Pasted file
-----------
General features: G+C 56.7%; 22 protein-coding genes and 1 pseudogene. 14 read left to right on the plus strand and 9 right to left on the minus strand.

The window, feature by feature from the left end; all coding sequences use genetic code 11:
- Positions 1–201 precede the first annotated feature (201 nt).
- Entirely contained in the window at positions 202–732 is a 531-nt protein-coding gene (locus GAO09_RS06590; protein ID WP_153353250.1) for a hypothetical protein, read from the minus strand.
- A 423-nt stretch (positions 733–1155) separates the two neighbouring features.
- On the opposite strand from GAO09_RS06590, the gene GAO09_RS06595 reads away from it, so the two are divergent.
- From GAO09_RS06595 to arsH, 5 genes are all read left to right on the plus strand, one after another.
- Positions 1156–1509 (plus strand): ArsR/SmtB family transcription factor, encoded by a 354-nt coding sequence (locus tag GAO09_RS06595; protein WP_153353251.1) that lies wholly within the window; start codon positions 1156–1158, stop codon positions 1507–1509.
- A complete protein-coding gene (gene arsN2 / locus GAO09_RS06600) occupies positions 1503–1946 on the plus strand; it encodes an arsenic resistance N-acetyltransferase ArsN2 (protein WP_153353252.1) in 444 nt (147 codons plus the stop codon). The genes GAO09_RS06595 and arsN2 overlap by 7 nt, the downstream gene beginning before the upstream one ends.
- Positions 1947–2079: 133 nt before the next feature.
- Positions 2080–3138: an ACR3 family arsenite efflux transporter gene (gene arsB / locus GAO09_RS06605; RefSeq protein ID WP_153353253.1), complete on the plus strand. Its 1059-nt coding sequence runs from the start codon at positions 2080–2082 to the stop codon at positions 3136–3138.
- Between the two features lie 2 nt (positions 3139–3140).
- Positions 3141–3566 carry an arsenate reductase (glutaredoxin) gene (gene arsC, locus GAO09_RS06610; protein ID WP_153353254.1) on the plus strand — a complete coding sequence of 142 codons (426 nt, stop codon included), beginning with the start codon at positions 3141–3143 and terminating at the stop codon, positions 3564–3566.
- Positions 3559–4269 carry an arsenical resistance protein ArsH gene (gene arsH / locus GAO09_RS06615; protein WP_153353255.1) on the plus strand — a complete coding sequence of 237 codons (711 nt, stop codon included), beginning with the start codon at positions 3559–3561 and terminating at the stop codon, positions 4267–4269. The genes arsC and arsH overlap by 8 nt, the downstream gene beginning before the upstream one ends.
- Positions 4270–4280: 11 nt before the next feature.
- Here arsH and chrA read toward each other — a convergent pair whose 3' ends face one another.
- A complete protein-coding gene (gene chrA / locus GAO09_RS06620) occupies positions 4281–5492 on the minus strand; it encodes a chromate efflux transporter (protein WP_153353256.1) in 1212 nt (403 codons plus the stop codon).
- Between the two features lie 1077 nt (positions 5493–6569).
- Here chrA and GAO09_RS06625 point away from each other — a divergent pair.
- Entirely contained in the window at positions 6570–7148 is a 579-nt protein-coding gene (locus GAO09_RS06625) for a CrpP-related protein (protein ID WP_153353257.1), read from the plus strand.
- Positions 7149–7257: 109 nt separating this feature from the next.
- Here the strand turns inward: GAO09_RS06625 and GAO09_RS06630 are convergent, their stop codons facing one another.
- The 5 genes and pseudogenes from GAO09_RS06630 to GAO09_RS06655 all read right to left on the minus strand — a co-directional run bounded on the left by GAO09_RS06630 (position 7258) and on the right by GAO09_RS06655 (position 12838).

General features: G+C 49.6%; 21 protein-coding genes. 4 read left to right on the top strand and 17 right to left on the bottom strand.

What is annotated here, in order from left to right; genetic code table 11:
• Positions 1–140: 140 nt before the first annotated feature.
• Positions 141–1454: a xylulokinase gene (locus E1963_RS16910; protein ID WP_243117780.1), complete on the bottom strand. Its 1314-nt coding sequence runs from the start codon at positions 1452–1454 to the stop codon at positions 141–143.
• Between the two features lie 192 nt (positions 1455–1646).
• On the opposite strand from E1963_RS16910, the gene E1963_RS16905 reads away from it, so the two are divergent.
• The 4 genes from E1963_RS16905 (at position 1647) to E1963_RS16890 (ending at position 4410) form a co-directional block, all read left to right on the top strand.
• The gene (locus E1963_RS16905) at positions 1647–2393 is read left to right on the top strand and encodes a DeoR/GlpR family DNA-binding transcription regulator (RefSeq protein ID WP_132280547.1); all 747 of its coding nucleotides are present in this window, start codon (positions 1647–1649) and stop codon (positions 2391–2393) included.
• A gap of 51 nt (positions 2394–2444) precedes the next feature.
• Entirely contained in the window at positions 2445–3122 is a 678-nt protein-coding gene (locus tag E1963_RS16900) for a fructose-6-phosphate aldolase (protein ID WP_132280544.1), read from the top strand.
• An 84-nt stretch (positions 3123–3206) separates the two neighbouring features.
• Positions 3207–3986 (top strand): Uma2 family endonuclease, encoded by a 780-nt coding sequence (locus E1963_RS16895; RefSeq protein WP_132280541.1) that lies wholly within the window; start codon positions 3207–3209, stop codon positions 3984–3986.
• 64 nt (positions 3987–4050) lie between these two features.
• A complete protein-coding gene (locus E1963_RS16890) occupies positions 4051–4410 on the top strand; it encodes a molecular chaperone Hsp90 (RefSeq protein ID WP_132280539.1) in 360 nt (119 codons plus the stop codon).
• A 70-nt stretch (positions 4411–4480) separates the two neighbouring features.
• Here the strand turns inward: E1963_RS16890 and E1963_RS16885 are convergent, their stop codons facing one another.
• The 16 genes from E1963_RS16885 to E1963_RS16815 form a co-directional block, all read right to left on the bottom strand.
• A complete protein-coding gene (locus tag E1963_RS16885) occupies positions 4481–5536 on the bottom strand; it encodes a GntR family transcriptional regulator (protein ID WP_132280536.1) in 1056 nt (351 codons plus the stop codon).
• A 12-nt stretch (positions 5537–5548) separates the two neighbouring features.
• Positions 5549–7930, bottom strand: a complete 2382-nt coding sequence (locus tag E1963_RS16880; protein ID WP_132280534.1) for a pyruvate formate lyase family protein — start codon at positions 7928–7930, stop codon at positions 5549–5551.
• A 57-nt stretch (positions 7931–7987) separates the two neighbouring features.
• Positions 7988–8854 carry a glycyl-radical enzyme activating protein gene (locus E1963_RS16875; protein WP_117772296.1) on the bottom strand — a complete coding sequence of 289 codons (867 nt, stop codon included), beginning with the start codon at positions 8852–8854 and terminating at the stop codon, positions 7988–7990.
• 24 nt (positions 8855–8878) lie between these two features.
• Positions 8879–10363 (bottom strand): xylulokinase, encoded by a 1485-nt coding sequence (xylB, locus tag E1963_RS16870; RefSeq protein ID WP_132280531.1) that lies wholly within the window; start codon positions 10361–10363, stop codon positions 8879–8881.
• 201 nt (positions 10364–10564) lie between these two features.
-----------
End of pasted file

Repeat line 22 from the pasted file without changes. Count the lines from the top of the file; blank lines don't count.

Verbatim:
- Here the strand turns inward: GAO09_RS06625 and GAO09_RS06630 are convergent, their stop codons facing one another.